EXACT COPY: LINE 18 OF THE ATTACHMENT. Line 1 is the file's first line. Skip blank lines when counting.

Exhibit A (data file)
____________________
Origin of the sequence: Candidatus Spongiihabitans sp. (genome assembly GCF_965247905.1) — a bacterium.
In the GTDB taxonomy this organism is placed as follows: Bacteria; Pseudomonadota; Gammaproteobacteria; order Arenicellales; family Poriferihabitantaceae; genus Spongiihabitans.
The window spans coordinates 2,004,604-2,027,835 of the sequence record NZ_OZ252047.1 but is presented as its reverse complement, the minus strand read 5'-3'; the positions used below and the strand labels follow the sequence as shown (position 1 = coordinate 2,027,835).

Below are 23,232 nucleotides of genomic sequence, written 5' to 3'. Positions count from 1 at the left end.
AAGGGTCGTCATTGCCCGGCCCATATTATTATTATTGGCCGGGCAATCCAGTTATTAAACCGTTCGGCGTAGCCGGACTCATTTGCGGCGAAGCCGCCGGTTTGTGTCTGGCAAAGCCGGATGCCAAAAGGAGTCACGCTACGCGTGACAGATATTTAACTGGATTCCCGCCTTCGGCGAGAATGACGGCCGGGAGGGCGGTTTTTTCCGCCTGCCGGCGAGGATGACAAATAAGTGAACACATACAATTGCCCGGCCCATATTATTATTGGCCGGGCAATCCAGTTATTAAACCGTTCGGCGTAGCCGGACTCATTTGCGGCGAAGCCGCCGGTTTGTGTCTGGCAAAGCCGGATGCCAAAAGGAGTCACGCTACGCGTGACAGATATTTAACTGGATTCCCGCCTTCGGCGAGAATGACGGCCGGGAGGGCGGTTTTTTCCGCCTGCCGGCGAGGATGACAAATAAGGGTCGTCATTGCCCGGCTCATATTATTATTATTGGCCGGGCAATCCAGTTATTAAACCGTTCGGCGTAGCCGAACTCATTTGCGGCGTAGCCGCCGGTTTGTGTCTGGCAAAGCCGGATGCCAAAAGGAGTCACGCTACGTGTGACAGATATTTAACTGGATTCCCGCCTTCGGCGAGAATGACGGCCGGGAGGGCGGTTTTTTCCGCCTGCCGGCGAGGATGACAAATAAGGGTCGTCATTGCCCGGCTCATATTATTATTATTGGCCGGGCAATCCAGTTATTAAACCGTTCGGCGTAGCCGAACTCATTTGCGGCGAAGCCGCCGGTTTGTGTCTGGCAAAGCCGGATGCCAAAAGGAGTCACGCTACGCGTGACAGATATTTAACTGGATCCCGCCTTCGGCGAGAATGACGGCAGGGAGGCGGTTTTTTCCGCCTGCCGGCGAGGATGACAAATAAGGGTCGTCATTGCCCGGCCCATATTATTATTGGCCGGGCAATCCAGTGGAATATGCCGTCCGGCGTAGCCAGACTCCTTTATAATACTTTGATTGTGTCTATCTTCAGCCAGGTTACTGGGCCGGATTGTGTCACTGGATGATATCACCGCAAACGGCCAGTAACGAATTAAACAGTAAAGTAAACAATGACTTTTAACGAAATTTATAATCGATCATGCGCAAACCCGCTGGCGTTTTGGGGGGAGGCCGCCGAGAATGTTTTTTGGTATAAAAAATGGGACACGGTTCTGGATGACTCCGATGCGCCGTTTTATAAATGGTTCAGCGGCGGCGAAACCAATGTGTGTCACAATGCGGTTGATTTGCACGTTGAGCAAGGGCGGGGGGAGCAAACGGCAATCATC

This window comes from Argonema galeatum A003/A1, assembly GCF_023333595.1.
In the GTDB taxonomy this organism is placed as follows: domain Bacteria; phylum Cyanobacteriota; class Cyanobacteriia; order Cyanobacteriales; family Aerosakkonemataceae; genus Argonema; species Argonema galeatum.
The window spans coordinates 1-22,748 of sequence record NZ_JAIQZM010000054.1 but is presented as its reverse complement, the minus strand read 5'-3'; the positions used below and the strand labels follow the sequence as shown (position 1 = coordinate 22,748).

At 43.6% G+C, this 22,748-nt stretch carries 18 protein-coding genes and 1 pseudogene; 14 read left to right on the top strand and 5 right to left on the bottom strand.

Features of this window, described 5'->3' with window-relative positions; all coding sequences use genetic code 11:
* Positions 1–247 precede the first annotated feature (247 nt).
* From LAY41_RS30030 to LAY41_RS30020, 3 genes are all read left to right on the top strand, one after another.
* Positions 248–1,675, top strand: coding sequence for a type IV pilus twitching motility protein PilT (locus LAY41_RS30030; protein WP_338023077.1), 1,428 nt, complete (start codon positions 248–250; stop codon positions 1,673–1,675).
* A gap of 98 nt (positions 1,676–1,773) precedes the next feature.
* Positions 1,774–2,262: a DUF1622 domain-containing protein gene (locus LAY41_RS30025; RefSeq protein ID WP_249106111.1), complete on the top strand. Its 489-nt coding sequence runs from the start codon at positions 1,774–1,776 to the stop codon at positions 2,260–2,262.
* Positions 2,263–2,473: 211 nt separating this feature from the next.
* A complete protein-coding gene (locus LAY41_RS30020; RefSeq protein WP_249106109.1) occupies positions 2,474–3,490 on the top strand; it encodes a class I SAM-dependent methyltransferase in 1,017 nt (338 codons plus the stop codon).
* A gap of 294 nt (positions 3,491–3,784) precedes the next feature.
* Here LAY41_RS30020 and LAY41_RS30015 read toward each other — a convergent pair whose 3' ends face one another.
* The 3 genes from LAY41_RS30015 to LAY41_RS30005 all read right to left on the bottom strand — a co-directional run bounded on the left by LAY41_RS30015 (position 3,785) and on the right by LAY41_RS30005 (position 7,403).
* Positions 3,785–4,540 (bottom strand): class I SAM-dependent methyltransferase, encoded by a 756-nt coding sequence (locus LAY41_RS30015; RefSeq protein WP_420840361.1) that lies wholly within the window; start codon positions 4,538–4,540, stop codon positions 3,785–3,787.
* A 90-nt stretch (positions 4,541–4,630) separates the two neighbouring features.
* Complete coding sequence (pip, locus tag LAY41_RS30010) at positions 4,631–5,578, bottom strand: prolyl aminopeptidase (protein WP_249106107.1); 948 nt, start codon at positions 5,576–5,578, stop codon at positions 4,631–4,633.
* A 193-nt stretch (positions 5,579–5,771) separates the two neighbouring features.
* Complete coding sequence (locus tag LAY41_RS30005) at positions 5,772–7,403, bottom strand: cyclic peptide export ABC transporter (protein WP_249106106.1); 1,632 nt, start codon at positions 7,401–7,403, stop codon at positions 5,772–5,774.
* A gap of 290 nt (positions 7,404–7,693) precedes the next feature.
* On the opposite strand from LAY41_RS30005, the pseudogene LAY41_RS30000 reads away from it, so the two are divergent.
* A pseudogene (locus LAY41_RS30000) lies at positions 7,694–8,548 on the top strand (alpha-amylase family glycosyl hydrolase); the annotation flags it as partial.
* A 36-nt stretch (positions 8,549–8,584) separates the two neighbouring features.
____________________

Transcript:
* A gap of 294 nt (positions 3,491–3,784) precedes the next feature.